A group of East Tennessee scientists play a big role in NASA's current mission to Mars. They developed some of the spacecraft's small, but crucial, parts that make the machine's power supply possible. Less than a week ago, the Curiosity rover landed on the Red Planet, eight months after lifted off from Cape Canaveral, FL.
"So many people put years of their lives and their careers on the line for the success of of this mission," said Evan Ohriner. He has extra-terrestrial curiosity about the man-made machine named "Curiosity"
"Finding out about other worlds. What Mars is like and what Mars might have been like billions of years ago," explained Ohriner.
The "Curiosity" rover is part of the space organization's $2.5 billion Mars Space Laboratory. Its mission is to roam the planet's surface and help answer an elusive question: has there ever been life on Mars?
If "Curiosity" is to break ground in space exploration, it must also literally break ground. A robotic arm will drill into the planet's surface to analyze rock and soil samples over the next two years. And, Ohrinder has a hand in making the rover run.
"We make the components called the clad vents set, which is the primary container for the fuel," Ohriner said.
The assembly line for "Curiosity's" power-supply starts with the Department of Energy at the Oak Ridge National Laboratory. Ohriner is a scientist with the Materials Processing group that makes fuel capsules from a rare metal called Iridium. It's heavier than steel.
"It's used because of its high melting temperature. It's good strength. It's ability to resist oxidation at high temperatures and air," explained Ohriner.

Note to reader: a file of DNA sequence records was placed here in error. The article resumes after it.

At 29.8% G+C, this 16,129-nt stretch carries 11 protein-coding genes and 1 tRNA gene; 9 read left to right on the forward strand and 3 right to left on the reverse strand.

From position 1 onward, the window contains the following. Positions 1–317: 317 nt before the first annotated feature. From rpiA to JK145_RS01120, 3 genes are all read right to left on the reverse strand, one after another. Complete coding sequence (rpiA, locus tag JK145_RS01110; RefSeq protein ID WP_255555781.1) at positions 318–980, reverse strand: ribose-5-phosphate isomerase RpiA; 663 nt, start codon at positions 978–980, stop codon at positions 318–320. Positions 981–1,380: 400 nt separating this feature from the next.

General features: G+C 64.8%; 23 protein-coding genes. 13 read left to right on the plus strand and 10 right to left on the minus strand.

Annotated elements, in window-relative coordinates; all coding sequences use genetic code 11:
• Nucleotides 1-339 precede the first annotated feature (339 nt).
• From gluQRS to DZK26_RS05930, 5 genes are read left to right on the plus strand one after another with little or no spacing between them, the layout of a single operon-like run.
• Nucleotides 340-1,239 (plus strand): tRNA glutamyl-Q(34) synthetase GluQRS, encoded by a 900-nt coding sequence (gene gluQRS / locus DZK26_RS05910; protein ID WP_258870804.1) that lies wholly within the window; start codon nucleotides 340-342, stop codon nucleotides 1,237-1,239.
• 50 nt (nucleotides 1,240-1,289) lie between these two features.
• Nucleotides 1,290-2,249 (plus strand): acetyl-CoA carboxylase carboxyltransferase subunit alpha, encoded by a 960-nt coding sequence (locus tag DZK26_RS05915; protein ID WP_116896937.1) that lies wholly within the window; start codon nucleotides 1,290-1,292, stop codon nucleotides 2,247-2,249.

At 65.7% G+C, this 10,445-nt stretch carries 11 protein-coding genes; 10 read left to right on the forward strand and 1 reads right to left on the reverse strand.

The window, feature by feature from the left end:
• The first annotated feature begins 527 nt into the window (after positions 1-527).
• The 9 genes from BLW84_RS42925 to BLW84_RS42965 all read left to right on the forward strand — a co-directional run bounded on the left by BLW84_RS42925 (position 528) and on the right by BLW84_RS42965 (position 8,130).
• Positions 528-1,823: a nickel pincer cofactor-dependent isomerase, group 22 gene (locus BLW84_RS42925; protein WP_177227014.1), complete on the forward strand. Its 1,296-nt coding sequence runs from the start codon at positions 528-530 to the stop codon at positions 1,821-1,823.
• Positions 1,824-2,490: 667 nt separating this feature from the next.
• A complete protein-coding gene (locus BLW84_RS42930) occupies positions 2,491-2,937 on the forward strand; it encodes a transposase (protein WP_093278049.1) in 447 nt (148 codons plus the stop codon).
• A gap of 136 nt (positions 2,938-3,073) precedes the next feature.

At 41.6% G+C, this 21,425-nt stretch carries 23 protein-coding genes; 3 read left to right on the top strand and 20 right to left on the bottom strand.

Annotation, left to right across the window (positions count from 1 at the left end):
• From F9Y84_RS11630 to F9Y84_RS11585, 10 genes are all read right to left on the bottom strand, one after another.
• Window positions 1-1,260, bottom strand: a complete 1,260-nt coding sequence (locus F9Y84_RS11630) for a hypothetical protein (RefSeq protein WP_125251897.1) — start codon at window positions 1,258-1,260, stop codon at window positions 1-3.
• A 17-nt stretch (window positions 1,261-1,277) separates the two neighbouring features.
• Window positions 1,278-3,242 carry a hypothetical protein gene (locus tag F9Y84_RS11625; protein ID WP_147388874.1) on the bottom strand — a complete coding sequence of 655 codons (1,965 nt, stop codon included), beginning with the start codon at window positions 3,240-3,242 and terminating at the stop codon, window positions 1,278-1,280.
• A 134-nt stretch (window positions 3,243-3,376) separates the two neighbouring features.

Production happens among 60 machines that compress, flatten, cut and mold the Iridium powder in to solid containers. It takes about 18 months to finish the containers. Then they're shipped from ORNL in East Tennessee to the National Lab in Los Alamos, New Mexico.
"Where fuel is loaded in to them. Then from there sent to Idaho National Laboratory where the generator is assembled," said Ohriner.
Scientists fill the capsules with pellets of Plutonium 238. Radioactive decay creates "Curiosity's" 110 watt life-line of fuel.
"This is the only way we know to have enough power to run experiments of this magnitude," said Ohriner's ORNL colleague, John King.
King said their work ensures safety, "This has very rigid standards we have to maintain because of nuclear properties."
On August 6, 2012, a NASA television broadcast peaked the world's "curiosity" with their own. The rover beamed back the first color images of the Martian terrain.
Ohriner said he got up at 1:30 a.m. and tuned in, "It was just thrilling to see it work out so wonderfully."
This mission to Mars is a real-life motion-picture produced by science from Tennessee and beyond.
You can follow the Mars Science Laboratory mission, here, on its NASA website.
Ohriner said NASA will be making decisions on future missions within the next month. He said he expects ORNL to also play a role in making fuel capsules for those. The Material Products group has also made components for several other NASA missions going back to the Voyager satellites in the 1970s.